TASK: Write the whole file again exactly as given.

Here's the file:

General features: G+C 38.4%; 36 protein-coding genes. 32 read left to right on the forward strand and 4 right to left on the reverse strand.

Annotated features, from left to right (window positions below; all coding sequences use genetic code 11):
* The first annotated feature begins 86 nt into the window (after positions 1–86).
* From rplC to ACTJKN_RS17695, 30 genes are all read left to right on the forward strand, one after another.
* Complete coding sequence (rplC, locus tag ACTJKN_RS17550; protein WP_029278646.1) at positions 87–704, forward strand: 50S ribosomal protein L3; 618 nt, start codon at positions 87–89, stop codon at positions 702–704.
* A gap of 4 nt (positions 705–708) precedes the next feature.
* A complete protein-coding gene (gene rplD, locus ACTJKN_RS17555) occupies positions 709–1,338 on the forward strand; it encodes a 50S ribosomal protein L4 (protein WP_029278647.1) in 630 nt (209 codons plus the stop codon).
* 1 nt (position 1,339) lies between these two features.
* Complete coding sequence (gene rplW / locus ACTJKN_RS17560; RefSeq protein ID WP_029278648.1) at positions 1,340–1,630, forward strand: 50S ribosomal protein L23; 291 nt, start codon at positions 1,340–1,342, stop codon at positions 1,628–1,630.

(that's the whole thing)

General features: G+C 38.4%; 36 protein-coding genes. 32 read left to right on the forward strand and 4 right to left on the reverse strand.

Annotated features, from left to right (window positions below; all coding sequences use genetic code 11):
* The first annotated feature begins 86 nt into the window (after positions 1–86).
* From rplC to ACTJKN_RS17695, 30 genes are all read left to right on the forward strand, one after another.
* Complete coding sequence (rplC, locus tag ACTJKN_RS17550; protein WP_029278646.1) at positions 87–704, forward strand: 50S ribosomal protein L3; 618 nt, start codon at positions 87–89, stop codon at positions 702–704.
* A gap of 4 nt (positions 705–708) precedes the next feature.
* A complete protein-coding gene (gene rplD, locus ACTJKN_RS17555) occupies positions 709–1,338 on the forward strand; it encodes a 50S ribosomal protein L4 (protein WP_029278647.1) in 630 nt (209 codons plus the stop codon).
* 1 nt (position 1,339) lies between these two features.
* Complete coding sequence (gene rplW / locus ACTJKN_RS17560; RefSeq protein ID WP_029278648.1) at positions 1,340–1,630, forward strand: 50S ribosomal protein L23; 291 nt, start codon at positions 1,340–1,342, stop codon at positions 1,628–1,630.